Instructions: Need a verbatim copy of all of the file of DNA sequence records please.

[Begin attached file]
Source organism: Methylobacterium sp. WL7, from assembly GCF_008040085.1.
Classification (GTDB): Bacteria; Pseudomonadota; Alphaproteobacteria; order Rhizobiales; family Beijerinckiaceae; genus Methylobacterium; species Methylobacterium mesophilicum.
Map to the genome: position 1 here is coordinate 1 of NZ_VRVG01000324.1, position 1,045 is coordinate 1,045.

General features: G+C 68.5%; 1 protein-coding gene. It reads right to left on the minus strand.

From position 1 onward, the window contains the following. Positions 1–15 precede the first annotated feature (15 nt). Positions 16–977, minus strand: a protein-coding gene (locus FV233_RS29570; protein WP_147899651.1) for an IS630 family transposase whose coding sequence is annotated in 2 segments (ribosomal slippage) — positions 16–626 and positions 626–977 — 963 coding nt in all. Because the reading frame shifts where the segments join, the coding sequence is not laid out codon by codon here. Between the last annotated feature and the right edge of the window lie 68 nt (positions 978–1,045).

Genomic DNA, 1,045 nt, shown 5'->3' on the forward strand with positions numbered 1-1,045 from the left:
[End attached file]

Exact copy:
Source organism: Methylobacterium sp. WL7, from assembly GCF_008040085.1.
Classification (GTDB): Bacteria; Pseudomonadota; Alphaproteobacteria; order Rhizobiales; family Beijerinckiaceae; genus Methylobacterium; species Methylobacterium mesophilicum.
Map to the genome: position 1 here is coordinate 1 of NZ_VRVG01000324.1, position 1,045 is coordinate 1,045.

General features: G+C 68.5%; 1 protein-coding gene. It reads right to left on the minus strand.

From position 1 onward, the window contains the following. Positions 1–15 precede the first annotated feature (15 nt). Positions 16–977, minus strand: a protein-coding gene (locus FV233_RS29570; protein WP_147899651.1) for an IS630 family transposase whose coding sequence is annotated in 2 segments (ribosomal slippage) — positions 16–626 and positions 626–977 — 963 coding nt in all. Because the reading frame shifts where the segments join, the coding sequence is not laid out codon by codon here. Between the last annotated feature and the right edge of the window lie 68 nt (positions 978–1,045).

Genomic DNA, 1,045 nt, shown 5'->3' on the forward strand with positions numbered 1-1,045 from the left: